The missing puzzle piece in personalized medicine

This letter from the editor prefaces Nutrition Business Journal's 2012 Integrative Medicine Issue. It examines genomics and gene sequencing as the final pillar for building personalized medicine. Click here to see this issue's table of contents.

Craig Venter, the biologist-cum-entrepreneur who first sequenced the human genome in a neck-and-neck race with the U.S government, had this exchange with comedian Stephen Colbert back in 2007. Colbert: “What made you think you could do a better job with life and genetics than God?” Venter: “We had computers.”

Earlier in that segment, Venter spoke of genomics as a true harbinger of a preventative paradigm in medicine and of course he was right, but perhaps not entirely. As we stand on the cusp of another new paradigm in medicine—personalization—the secret might actually live in a thicker sauce. While genomics can begin the codework of parsing hardware from software, of parsing disease cues from our biological predisposition and expressive dysfunction throughout life, it’s the three pillars of personalized medicine—genomics, diagnostics, lifestyle—in complement that promise to build a healthy building. You need all of them talking to each other to really get somewhere.

The money's in sequencing

While nutrition has an obvious role to play in the construction of this healthier structure, it’s genomics that continues to drive progress right now. Take the X Prize, a $10 million contest underway to sequence the genomes of 100 centenarians inside of a month. George Church of Harvard Medical School is the latest to enter the fray with his colleagues from Harvard’s Wyss Institute. Church is also co-founder at Knome, a software player for rapidly interpreting genetic information and the manufacturer behind KnoSys, a $125K supercomputer sold into hospitals to run this software.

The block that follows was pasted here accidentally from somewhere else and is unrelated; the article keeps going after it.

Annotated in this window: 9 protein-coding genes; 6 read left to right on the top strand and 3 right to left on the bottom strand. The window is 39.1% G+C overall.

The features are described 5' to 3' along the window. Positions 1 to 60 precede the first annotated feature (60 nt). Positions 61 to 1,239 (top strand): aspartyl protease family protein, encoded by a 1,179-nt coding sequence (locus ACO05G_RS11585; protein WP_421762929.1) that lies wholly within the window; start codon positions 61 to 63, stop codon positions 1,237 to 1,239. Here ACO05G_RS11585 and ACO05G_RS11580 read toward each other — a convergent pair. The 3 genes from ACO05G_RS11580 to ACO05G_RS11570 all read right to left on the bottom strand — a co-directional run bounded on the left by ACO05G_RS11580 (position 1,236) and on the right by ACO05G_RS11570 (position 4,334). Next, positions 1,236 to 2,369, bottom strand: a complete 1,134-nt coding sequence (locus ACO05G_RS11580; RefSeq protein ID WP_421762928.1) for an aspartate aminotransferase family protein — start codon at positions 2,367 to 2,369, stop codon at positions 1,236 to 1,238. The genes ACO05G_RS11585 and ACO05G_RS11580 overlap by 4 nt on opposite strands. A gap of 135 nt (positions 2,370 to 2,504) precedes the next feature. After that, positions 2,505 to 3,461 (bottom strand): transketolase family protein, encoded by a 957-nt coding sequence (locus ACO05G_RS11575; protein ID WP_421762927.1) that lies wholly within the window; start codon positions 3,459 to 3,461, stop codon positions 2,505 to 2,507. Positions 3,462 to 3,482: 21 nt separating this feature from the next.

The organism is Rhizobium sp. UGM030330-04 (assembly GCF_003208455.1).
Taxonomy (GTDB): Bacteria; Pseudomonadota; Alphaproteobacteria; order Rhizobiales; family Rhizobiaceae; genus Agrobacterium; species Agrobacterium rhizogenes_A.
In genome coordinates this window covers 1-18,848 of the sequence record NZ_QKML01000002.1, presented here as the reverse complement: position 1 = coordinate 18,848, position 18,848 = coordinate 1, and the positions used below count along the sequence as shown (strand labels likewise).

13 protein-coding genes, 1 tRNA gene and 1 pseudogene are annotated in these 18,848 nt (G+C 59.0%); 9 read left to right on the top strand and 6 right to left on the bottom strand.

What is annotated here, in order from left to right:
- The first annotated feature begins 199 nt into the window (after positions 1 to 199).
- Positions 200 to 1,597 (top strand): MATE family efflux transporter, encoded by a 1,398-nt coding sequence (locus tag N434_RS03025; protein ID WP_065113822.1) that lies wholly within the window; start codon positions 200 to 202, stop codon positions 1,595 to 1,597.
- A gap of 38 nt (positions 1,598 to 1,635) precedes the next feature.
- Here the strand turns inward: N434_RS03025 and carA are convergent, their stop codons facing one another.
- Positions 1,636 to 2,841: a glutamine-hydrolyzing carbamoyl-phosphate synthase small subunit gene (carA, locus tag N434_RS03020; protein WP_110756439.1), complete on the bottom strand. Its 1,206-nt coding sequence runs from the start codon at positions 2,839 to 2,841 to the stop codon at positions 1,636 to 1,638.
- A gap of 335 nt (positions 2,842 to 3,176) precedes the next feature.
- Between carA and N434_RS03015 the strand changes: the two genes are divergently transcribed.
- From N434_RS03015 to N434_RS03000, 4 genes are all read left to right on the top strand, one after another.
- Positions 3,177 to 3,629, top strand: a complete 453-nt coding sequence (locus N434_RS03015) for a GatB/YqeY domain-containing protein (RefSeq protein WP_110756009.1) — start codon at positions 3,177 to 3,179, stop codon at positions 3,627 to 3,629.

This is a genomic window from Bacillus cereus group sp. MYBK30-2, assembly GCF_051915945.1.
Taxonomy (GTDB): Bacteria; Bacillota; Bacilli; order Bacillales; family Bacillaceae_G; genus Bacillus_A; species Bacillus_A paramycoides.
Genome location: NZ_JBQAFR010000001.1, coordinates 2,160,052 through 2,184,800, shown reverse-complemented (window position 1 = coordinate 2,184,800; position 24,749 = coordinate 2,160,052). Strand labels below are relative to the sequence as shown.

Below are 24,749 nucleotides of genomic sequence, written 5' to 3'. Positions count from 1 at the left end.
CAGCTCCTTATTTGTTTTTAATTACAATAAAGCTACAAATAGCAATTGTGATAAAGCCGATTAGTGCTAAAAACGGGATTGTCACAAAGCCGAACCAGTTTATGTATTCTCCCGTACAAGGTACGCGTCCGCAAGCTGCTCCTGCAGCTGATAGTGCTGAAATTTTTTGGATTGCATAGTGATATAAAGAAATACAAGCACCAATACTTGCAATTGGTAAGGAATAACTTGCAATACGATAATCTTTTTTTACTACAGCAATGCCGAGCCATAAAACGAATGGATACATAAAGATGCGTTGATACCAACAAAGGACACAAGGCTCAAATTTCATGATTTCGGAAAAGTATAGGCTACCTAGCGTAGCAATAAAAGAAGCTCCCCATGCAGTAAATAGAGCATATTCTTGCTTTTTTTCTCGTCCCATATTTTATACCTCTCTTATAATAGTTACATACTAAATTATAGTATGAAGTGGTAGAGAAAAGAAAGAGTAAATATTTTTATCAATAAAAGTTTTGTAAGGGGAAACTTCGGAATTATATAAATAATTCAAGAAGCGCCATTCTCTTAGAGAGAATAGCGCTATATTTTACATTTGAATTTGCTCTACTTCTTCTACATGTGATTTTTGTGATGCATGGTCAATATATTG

Then take Life Technologies, the company behind Ion Torrent’s proton system, a scalable benchtop sequencer billed as the great genomic democratizer, capable of sequencing a full human genome in just a few hours for $1K. This puts the many clues of genetics inside the insurance paradigm and inside the toolkits of clinicians. Speaking to Bio-IT World about Ion Torrent’s entry into the X Prize race, CEO Jonathan Rothberg said: “It would have cost $100 million and taken 33 years to meet this challenge when the competition was announced in 2006. Semiconductor technology is transforming sequencing just as it has transformed every other industry it’s touched by driving research to ultimately improve health.”

Buckle your seatbelts, folks. Personalized medicine is fluid and on a fast curve. As genomics get more affordable, expect the metabolic diagnostics and lifestyle therapeutics—including dietary supplements—to follow in line.

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